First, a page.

June 1, 2016 by bck1402
Stars James McAvoy, Michael Fassbender, Jennifer Lawrence, Nicholas Hult, Oscar Isaac, Rose Byrne, Sophie Turner, Tye Sheridan, Lucas Till, Kodi Smit-McPhee, Alexandra Shipp, Olivia Munn
Directed by Brian Singer
Is the third movie in a series really the worst, as postulated by Jean Grey in this very movie?
Given that X-Men: Apocalypse takes place in the 80s, it’s an understandable perception, but at the same time, rather prophetic in its own case. X-Men: The Last Stand was not a strong finish to the first three X-Men movies, so it may have been some meta comment on its previous trilogy preceding this altered timeline.
But X-Men: Apocalypse does no favours to dissuade the statement either, as it to almost prophesies its own shortcomings. Did director Bryan Singer realise he didn’t have a full movie here? Case in point – and spoiler warning, if it needs to be said – the whole Alkali Lake sequence seems completely contrived to shoe-horn one specific fan-salivating cameo because it really doesn’t serve any purpose to the overall story, except to give the few remaining ‘X-Men” spanking new jumpsuits and a plane to get halfway around the world quickly… not that there weren’t other avenues available in that given moment. And it extends the movie an additional 15-20 minutes, pushing the movie beyond a customary 130 minute (these days) mark.
And while Oscar Isaac turns in a credible performance as Apocalypse, he is also left with not much of a character. Apocalypse does seem like a threat, but his motivations seem a touch unclear. The whole destroy-the-world-as-cleansing so that he rule over… what, exactly? We’ve had so many villains going this path before – particularly on TV of late (looking at you, Arrow and Agents of SHIELD) – that it all seems so redundant. His rantings come across more as megalomania that its rather surprising he manages to sway Magneto fairly easily without having to exert additional influence as he did with Angel (Ben Hardy), Storm (Alexandra Shipp) or Psylocke (Olivia Munn). Magneto becomes something of a non-entity after that!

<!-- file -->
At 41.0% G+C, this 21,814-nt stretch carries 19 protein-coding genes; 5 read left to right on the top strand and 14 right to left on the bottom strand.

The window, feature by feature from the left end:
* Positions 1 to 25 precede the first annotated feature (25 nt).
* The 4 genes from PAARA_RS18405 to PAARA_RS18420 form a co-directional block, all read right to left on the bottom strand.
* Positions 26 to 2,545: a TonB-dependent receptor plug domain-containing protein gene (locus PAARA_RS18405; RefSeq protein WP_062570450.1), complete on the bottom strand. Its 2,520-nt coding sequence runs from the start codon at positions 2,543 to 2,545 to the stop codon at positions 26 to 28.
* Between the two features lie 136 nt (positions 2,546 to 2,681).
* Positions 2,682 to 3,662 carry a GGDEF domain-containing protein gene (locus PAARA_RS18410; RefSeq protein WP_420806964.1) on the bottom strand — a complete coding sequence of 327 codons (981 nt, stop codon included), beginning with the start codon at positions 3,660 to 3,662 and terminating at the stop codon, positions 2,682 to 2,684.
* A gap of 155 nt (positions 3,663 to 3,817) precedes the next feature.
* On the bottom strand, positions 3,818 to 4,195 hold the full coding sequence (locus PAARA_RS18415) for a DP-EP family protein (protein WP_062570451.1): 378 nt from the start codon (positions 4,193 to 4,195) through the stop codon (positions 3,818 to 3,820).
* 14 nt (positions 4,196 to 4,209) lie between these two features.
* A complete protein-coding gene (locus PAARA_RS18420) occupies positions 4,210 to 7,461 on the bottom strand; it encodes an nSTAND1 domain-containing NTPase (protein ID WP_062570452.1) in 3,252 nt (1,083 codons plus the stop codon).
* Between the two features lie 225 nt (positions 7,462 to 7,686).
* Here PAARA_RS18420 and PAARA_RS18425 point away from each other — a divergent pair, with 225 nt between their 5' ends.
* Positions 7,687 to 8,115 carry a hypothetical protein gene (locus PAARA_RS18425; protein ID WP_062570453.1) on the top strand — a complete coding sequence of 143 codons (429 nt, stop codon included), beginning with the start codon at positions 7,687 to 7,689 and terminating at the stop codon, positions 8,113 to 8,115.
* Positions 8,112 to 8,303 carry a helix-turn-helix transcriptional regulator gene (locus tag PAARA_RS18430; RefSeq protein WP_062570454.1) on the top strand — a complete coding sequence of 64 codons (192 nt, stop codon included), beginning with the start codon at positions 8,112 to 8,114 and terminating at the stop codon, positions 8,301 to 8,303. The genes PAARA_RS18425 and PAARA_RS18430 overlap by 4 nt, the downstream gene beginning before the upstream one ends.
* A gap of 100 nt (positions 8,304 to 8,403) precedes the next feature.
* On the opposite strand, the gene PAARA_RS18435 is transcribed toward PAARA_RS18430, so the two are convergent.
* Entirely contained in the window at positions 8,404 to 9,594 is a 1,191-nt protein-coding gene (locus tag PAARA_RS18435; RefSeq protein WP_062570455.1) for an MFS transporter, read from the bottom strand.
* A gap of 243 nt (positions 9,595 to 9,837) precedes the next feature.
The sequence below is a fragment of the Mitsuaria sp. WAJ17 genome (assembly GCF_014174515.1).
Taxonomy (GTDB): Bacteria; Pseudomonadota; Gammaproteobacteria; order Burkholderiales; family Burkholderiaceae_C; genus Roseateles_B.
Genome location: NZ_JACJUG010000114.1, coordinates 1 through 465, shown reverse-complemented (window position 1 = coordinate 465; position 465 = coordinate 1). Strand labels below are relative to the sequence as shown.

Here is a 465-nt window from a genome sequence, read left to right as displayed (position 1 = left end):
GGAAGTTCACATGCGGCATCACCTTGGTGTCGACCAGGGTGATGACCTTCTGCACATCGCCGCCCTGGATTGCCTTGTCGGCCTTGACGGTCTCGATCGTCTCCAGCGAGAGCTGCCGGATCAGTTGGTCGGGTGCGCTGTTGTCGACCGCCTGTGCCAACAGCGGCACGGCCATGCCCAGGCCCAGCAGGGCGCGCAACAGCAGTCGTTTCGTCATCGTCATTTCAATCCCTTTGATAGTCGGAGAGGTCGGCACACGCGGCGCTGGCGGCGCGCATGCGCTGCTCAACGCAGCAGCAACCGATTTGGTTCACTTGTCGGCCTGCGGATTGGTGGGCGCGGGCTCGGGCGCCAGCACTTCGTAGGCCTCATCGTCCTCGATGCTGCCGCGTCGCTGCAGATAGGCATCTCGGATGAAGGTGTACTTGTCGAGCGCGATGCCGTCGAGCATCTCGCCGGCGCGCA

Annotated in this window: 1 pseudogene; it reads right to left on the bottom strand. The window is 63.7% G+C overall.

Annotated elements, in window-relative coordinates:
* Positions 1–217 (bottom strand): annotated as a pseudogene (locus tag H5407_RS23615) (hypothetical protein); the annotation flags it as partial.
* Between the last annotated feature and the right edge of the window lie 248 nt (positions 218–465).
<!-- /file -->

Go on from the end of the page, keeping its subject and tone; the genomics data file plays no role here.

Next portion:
It’s clear that X-Men: Apocalypse is meant to be a resolution to everything that began in X-Men: First Class, particularly the relationship between Xavier (James McAvoy), Erik/Magneto (Michael Fassbender) and Raven/Mystique (Jennifer Lawrence), bringing their arcs full circle and allowing them to find their place and peace… to an extent. The philosophies that divided them before are nowhere to be found here in the face of a common threat because, apparently, humans and mutants can get along for the most part that Nightcrawler out in the open on New York streets doesn’t bring up any issues. However, with the themes and philosophies that carried the previous movies missing here, the story suffers quite a bit as the characters appear to be going through the motions of a standard action movie.
That’s not to say the movie isn’t entertaining. There is the fan-baiting cameo, some calls to fan-favourite X-Men even if they don’t do anything else (poor Jubilee), impressive use of powers and abilities even if one last-minute expected reveal plays like deus ex machina in the grander scheme of things, and we learn why the X-Mansion can be allowed to be destroyed every once in a while. Rebuilding appears to be quick and easy; don’t know about safe, tho… do they have building inspectors look that over?
So ultimately, it could be enjoyable if you leave your brain at the door, but it does not live up to the legacy of its better predecessors. Even Bryan Singer seems to be on auto-pilot here and should probably do some smaller movie in between these big ones, like how Christopher Nolan had different projects in between the Batman movies he did. Also, given that this is contractually the last X-Men movie for Lawrence, McAvoy and Fassbender, the post credits sting to set up the next potential villain may seem redundant. Some speculate it’s more to set up the next Wolverine movie tho.
Rating: **1/2 / 5